January 01, 2012

The Global Food System, Environmental Protection, and Human Rights

Carmen G. Gonzalez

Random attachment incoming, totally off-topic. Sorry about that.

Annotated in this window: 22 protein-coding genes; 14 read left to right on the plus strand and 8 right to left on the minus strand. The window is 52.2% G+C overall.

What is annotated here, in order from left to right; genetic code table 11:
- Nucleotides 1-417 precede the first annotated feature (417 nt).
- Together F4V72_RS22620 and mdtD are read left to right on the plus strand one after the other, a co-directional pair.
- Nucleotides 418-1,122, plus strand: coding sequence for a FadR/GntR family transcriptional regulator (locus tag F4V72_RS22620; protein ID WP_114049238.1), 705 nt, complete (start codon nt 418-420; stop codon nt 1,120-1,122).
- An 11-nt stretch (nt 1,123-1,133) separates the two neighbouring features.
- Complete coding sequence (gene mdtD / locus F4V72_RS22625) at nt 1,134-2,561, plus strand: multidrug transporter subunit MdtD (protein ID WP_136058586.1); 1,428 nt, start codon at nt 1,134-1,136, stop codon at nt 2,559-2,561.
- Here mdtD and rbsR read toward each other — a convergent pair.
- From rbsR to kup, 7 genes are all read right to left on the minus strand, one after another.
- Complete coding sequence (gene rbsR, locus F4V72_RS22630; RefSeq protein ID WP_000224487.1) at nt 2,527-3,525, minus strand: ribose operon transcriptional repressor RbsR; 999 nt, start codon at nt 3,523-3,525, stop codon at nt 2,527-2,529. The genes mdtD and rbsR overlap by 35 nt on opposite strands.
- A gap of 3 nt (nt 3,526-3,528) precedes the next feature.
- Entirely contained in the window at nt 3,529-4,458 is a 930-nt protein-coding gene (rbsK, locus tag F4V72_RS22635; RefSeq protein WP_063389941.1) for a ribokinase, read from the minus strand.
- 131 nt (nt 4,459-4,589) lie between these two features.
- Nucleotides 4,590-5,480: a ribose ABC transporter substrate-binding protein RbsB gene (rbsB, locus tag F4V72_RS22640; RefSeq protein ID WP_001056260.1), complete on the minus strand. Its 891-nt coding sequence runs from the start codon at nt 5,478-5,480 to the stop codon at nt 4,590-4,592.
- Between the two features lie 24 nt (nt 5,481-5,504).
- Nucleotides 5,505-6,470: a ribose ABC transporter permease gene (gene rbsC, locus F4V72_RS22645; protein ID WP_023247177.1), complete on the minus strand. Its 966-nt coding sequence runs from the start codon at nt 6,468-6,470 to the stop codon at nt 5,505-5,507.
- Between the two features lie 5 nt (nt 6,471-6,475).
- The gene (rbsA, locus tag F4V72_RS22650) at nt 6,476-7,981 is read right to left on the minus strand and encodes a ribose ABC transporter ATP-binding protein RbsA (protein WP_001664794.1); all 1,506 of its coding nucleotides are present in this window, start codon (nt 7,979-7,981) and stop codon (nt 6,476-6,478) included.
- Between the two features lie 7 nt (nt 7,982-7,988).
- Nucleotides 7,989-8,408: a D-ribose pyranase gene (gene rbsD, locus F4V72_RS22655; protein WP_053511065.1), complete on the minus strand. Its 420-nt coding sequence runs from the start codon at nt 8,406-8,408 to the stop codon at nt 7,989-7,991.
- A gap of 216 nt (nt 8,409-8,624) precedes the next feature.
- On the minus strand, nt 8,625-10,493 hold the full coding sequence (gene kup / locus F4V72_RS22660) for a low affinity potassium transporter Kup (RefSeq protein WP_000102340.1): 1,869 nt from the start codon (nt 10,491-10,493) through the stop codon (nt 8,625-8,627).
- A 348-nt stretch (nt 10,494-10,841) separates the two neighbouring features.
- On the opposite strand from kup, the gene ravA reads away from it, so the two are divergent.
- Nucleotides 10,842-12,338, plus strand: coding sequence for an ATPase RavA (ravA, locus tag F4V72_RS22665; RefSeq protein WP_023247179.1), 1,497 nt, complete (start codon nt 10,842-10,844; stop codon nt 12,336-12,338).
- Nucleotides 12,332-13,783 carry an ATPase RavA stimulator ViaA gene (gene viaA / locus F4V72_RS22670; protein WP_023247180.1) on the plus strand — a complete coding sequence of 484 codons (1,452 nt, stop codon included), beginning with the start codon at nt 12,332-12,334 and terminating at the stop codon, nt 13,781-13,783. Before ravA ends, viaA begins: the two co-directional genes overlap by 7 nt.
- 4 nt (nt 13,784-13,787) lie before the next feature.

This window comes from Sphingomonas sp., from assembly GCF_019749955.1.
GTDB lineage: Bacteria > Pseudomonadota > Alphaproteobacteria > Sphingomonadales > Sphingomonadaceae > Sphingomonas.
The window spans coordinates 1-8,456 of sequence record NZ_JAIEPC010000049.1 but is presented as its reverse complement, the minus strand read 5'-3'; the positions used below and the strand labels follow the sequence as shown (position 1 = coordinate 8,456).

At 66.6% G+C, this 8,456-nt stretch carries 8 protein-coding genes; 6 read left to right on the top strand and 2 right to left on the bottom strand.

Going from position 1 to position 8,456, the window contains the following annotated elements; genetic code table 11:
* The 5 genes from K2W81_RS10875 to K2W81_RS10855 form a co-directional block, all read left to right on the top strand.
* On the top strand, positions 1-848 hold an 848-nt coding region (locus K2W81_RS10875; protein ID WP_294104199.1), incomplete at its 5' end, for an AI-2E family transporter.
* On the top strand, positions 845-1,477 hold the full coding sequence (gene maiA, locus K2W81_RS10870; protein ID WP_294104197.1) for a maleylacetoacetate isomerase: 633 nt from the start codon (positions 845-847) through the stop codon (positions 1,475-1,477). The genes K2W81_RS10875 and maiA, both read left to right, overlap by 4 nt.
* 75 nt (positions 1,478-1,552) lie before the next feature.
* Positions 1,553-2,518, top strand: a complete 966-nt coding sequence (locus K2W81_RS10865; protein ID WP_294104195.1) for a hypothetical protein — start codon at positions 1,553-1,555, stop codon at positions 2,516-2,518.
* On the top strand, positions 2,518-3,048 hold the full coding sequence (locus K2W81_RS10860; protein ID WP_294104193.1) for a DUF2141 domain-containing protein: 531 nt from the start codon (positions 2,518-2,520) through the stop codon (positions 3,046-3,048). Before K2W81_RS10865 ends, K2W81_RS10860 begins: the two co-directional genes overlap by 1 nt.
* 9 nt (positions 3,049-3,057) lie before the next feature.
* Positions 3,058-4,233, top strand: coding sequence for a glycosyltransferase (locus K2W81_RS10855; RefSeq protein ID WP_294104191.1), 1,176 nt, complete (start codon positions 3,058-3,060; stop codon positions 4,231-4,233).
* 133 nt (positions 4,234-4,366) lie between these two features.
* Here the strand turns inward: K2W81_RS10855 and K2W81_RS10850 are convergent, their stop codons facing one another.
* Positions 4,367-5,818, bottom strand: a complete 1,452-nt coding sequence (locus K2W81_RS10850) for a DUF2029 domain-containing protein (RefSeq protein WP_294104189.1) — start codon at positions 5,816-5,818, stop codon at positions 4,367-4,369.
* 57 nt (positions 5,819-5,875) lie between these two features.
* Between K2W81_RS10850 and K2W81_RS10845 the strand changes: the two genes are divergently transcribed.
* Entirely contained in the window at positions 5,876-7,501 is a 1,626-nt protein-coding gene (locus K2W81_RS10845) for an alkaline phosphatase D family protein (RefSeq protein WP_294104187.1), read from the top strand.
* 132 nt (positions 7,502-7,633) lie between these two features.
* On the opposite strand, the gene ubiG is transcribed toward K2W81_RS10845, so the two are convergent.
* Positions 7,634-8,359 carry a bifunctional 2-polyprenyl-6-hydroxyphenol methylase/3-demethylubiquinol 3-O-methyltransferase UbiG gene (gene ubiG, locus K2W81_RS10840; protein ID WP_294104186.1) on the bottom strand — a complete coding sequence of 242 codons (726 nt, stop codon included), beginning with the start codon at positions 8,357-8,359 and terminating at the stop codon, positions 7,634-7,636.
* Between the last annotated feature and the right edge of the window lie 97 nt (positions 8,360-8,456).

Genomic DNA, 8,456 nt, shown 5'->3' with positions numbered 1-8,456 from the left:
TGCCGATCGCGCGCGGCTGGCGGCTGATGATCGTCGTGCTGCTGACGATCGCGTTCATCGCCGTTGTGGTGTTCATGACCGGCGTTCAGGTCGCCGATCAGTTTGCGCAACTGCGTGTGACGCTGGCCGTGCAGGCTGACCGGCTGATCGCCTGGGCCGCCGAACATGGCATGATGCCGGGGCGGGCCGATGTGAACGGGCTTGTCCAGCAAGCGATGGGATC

The global food system is exceeding ecological limits while failing to meet the food needs of a large segment of the world’s population. According to the United Nations Food and Agriculture Organization (FAO) more people are undernourished today than 40 years ago. Approximately 925 million people experience chronic food insecurity, and we are not on target toward achieving the Millennium Development Goal of cutting world hunger in half between 1990–92 and 2015. See FAO, The State of Food Insecurity in the World 2010 (2011). The widespread industrialization of agricultural production places enormous pressure on the world’s ecosystems, causing soil degradation, deforestation, loss of agrobiodiversity, and the contamination and depletion of freshwater resources. Agriculture, a major source of anthropogenic greenhouse gas emissions, contributes to climate change; and climate change threatens global food production by increasing the frequency and severity of droughts, floods, and hurricanes, depressing agricultural yields, and placing yet additional stress on finite water resources. This article examines the underlying causes of the converging food, agrobiodiversity, and climate crises and proposes integrated measures that the international community might take through law and regulation to promote a more just, resilient, and sustainable food system. Agriculture is currently the principal driver of biodiversity loss, primarily through the conversion of forests, grasslands, and wetlands to large-scale agricultural production, but also through unsustainable rates of water use, pollution of lakes and rivers, and introduction of nonnative species. The United Nations Millennium Ecosystem Assessment concluded that approximately 60 percent of the ecosystem services examined have been degraded or used unsustainably to satisfy growing demands for food, water, timber, and fuel. This degradation of ecosystem services disproportionately impacts rural poor and impedes efforts to combat poverty and hunger. See Millennium Ecosystem Assessment, Synthesis Report: Ecosystems and Human Well-Being (2005).

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